But while most documentaries would be criticized for not really showing us more than what we already know about its subject, this one makes this quandary part of the story. Here is a guy who is trying desperately to be an open-book (why else would he allow any of this to be filmed for a documentary?), but the closer we get to Anthony Weiner, the less we really learn about what makes him tick. He doesn't quite address what was going on his mind...is he a sexual deviant? A man trapped in an unhappy marriage? He just moves forward with business as usual, and he has a real desire - an obsession - about making a difference on the socio-political landscape. He just can't quite believe that sending a "dick pic" would erase all of the good that he had done in the past, or all of the good that he still might have done in the future.
In the documentary, Weiner even admits that this documentary will probably get sucked into the "vortex" of the media, where the headlines and the punch-lines are more important than what lies beneath. He may be right. But the more films like Weiner that shed a light on the distracted populace that makes up this country - and the hype-machine that is the American media - the better the chance that we may one day have an awakening. With the danger facing this upcoming US election, a movie based on "Carlos Danger" (Weiner's online alias) couldn't have come at a better time.
Run Time: 1 hour, 36 minutes, Rated R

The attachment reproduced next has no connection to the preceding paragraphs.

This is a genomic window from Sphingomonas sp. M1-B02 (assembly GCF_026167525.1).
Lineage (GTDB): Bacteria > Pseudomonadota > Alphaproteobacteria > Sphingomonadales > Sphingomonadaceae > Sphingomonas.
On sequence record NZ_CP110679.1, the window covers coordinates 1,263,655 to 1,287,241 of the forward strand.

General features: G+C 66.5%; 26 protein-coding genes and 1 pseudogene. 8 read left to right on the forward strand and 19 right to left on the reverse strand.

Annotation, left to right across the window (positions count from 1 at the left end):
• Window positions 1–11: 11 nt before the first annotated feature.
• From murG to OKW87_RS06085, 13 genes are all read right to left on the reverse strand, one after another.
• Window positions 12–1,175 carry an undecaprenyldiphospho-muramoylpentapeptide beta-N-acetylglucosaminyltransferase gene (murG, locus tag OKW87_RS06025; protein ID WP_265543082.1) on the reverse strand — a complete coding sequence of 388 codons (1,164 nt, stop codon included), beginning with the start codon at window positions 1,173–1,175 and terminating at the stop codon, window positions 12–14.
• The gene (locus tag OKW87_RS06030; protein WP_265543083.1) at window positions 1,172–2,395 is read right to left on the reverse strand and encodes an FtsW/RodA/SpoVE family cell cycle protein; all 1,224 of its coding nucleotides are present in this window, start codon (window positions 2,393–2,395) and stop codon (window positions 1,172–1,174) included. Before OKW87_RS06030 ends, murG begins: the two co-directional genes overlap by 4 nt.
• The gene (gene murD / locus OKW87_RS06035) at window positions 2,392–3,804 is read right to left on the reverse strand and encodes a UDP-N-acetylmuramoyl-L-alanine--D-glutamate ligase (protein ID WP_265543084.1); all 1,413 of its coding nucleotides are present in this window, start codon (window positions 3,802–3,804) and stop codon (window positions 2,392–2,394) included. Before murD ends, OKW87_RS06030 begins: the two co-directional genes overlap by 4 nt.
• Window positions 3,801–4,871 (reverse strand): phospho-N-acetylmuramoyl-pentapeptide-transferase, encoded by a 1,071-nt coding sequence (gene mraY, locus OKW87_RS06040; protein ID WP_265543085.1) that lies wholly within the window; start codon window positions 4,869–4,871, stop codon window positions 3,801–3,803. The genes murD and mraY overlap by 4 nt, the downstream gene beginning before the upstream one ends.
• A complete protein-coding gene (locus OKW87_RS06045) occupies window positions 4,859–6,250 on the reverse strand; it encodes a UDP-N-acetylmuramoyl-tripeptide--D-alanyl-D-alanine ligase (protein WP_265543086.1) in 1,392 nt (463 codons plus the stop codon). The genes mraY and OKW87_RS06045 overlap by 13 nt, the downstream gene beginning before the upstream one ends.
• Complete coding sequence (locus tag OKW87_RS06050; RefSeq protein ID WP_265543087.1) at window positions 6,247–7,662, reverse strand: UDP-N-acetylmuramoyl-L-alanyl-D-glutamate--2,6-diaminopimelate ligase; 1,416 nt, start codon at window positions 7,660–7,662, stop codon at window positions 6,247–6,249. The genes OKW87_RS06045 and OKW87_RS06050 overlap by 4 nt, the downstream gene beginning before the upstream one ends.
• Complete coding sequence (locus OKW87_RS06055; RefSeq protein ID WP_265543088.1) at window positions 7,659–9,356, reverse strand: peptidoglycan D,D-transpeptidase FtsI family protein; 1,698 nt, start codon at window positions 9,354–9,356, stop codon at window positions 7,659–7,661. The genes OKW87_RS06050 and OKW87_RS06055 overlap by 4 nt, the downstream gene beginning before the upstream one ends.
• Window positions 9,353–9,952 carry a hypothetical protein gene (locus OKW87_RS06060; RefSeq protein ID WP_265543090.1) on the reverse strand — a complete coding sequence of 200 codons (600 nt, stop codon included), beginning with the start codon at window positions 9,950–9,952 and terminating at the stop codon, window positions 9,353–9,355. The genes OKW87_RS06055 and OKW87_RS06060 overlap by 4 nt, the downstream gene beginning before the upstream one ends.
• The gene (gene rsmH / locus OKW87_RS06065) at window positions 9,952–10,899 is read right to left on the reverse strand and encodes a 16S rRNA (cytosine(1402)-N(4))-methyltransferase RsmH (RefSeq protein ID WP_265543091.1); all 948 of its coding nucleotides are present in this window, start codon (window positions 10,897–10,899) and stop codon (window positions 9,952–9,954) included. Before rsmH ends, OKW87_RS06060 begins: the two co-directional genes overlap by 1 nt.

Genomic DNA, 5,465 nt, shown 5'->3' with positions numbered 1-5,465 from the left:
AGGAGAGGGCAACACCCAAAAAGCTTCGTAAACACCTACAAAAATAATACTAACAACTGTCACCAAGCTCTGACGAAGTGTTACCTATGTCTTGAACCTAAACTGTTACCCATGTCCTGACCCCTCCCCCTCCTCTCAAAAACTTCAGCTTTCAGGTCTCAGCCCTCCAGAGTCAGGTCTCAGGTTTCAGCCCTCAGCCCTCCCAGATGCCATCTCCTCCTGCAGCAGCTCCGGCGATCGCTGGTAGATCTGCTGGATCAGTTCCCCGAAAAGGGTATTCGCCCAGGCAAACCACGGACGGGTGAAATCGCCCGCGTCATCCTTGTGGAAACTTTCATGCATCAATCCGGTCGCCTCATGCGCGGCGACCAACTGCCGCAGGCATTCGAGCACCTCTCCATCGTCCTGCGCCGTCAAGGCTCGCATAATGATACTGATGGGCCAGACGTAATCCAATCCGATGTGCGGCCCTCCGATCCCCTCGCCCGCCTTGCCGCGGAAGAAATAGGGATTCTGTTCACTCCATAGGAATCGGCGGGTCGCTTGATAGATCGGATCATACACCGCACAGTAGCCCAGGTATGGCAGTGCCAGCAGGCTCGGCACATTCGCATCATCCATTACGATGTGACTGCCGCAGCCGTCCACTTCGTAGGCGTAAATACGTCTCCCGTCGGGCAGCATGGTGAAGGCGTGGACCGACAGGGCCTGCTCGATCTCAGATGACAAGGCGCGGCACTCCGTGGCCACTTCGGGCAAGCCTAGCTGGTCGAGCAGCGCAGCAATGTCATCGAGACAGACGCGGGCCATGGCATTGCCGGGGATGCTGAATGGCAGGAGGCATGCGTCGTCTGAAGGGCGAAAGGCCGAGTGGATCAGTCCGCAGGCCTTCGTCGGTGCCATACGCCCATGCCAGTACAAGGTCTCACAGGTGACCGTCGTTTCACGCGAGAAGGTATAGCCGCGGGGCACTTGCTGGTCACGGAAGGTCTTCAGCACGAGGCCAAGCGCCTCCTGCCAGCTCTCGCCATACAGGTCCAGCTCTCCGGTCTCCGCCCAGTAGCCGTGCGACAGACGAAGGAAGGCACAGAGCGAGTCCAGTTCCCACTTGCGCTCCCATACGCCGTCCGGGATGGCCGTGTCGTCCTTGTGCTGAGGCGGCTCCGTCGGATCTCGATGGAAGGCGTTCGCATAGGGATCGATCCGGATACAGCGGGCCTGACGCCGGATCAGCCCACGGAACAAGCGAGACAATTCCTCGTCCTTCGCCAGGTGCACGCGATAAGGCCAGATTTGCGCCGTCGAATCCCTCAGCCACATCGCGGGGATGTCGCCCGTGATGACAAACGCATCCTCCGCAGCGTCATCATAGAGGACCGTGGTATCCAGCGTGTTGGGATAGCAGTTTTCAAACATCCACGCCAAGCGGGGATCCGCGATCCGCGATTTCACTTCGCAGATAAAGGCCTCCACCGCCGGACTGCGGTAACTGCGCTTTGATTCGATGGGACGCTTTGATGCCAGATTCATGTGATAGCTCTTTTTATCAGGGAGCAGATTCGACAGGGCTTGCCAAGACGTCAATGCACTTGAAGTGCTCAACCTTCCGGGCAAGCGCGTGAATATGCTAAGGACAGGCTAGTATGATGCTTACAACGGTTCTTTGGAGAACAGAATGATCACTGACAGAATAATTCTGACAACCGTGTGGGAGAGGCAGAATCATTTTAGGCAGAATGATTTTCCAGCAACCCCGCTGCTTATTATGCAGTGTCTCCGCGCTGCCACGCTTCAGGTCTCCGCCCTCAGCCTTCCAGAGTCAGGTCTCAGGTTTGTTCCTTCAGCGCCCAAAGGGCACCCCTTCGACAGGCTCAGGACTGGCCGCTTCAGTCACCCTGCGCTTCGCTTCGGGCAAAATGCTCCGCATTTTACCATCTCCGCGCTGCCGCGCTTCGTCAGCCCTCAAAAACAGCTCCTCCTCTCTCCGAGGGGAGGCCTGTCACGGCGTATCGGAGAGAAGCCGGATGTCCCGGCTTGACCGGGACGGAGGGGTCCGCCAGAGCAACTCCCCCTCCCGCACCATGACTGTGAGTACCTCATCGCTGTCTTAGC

Directed by Josh Kriegman & Elyse Steinberg (Alps, Dogtooth, Kinetta, My Best Friend)
Rating: 3 out of 5 stars
You might be familiar with the work of the comedy troupe "The Lonely Island" even if you think you may not be: The threesome, made up of Andy Samberg, Jorma Taccone and Akiva Schaffer were all writers at Saturday Night Live - with Samberg also being a featured player of course - and are responsible for the popular "SNL Digital Shorts" series. Some of their hilarious music videos, like "Lazy Sunday," "Dick in a Box," "I'm on a Boat" and "YOLO" have become viral sensations and have led to several popular comedy albums over the past decade. And forget about their first feature-film, the 2007 misfire Hot Rod, which tanked at the box office, because their second-film, Popstar: Never Stop Never Stopping (opening today), definitely feels like a more worthy marking of their arrival on the big- screen. And while it doesn't quite match the satirical bite of other mockumentaries that have come before it, Popstar is an oft hilarious, semi-biographical romp worthy of their viral videos and a good introduction to their comedy for those who have never been exposed to their lunacy.